Companies targeting women may use softer, warm colours. Companies selling products to males may use bold, aggressive colours.

"Colors chosen for your logo will become the core of your corporate color hues (shades).

However, these rules don’t always apply. For example, if your “serious” business is taking a new approach and plan to do things differently, colours and shapes that run counter to the norm in your sector may be the way to go.

Sometimes you just need to reflect the public perception of your business. For example, if your company has developed a new, lighter, more human way of dealing with families dealing with the death of a loved one, you are still in the funeral home business. 

No matter how your new approach is viewed within the funeral industry, the public still thinks of you as a funeral home. 

Custom Fonts

To be unique, don’t use fonts from common word processing programs. One reason why working with a professional designer is a good idea is that they have access to a world of custom fonts. For some logos we created our own fonts.

The shape, size and unique features of each letter will suggest a feeling or attitude. Beware of choosing a font that is too “swirly” or have intricate details that make them difficult to read.

Suggested Action

If your logo is to provide the feeling of “fast” service or speedy delivery, create a sense of motion. Simple italics suggests moving forward.

A triangle shape, either identifiable or subliminal, signals energy. For example, an arrow pointing left to right or up rather than down – you get my point.
However, think carefully about combining motions. For example, elements leaning one way while a second swirls in the opposite direction communicates a subliminal sense of tension.

Worthy of note! In the English speaking world, motion should be from left to right as that is how they are conditioned to read.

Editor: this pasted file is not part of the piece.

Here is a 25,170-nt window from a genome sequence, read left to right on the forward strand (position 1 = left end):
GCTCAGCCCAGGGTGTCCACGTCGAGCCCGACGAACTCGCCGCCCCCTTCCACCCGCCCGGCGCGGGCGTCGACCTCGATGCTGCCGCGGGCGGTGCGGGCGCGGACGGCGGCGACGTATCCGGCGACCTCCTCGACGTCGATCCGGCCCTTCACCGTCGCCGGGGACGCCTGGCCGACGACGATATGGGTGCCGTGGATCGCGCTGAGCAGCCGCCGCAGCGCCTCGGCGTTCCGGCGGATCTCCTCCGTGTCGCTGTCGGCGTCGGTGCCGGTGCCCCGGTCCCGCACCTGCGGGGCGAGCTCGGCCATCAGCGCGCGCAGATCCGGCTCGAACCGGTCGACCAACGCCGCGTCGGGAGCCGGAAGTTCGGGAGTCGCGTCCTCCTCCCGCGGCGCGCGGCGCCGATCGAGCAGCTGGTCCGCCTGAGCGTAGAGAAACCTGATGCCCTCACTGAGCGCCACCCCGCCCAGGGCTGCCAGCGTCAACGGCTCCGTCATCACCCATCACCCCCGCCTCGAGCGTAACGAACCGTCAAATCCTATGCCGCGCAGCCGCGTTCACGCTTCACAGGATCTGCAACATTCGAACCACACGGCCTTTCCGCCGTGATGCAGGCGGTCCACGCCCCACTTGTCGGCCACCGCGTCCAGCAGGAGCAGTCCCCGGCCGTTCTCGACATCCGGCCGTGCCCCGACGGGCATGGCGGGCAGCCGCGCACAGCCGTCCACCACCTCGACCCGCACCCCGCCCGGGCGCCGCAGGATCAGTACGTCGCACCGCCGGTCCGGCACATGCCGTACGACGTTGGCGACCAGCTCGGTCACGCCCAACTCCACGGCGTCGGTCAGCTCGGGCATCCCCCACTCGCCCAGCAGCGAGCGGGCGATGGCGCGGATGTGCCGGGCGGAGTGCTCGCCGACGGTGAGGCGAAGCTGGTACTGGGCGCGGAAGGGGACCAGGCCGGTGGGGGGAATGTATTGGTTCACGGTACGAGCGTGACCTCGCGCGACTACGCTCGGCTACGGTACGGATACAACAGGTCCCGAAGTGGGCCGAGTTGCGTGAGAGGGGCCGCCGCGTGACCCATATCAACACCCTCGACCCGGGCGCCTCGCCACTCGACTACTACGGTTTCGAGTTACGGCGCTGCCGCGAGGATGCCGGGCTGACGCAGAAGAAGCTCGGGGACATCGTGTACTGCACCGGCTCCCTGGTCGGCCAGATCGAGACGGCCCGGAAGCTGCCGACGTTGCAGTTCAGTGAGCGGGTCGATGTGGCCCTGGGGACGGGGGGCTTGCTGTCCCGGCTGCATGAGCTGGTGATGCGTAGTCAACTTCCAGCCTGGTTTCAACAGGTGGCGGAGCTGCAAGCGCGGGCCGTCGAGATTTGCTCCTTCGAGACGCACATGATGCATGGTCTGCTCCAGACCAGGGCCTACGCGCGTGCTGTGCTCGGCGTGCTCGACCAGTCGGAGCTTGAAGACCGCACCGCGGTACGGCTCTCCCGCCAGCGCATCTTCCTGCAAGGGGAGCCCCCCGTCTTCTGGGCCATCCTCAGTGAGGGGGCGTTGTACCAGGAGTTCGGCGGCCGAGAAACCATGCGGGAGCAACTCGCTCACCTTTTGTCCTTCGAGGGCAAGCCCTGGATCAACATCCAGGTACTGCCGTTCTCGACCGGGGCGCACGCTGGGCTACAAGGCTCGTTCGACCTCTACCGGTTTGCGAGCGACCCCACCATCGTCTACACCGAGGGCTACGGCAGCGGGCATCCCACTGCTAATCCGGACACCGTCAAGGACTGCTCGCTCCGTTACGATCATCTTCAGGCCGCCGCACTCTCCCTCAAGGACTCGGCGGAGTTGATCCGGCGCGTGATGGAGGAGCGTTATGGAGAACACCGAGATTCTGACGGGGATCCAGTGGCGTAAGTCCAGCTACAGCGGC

The wordmark and design elements suggest action 
and a company moving forward. 

Stay Away from Predictable or Iconic Shapes

Resist using shapes that are ordinary. They will immediately make a statement you may not want.

o   Light bulbs for creative companies
o   Speech bubbles or megaphones for communication
o   Globes for worldwide service
o   Cogged Wheels for integrated services
o   Wrenches for auto repair shops
o   Plate and utensils for restaurants

Bootstrapper Gone Wild

Undoubtedly, there is a business where you live that has a logo that sucks. And yet, they are highly successful. Sometimes it happens. 

A residential plumbing company called Pete the Plumber is well-known in the market where I live. 

The company uses TV, radio, social media, vehicle signage and branded clothing to absolutely dominate the plumbing industry. The company is also very involved supporting not-for-profit organizations. The owner is a marketing genius who even hosts a half-hour HVAC ‘How-To’ TV program for do-it yourselfers.

When he started as a one-man company, he chose a very 1990s font for the word mark and an illustrated superhero carrying a pipe wrench as the icon. 

Today, the logo looks dated and doesn’t reflect the progressive and highly successful company it is today. However, it has worked. People see the illustration and know immediately who it is.

As a sidebar, Pete always has his Chihuahua Dino in his ads. Dino pokes his head out of a toilet or is revealed in the bathtub bubbles with the pretty girls. The dog has become a secondary brand icon.

Pete does his own commercials and makes personal appearances at events the company sponsors like professional football games. He always wears his costume - bib overalls a workman's shirt with rolled-up sleeves, workboots, and a Pete-the-Plumber hat. People immediately recognize his voice and appearance.

More Copy Cats 

Because of the market presence of Pete the Plumber, start-up companies in the trades have tried to mirror his success by creating their own illustrated superhero. They don't realize the logo plays a minor role in the company's brand strategy. 

Whenever you see a copycat logo on the side of a van at a stoplight, regardless of how different they’ve tried to make it, you immediately think, “Pete the Plumber.”

Wrapping it up

Whether you are a Bootstrapper or an experienced businessperson starting a new business who is developing a new logo, understanding the basics will make the process of communicating with a designer much easier. A great logo doesn’t just happen!

Leading Question

What experiences have you had – good or bad - developing logos? What advice do you give? Please comment!

Robyn T. Braley is a writer, speaker and media guest. He is the President of UniMark Creative which focuses on website design, video production, media services (editorial and advertising), and graphic design. 


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  1. thanks for the point of mention about the startup investment valuation really very useful
    forthe business startup .startup firms get an idea on how to deal with Small Business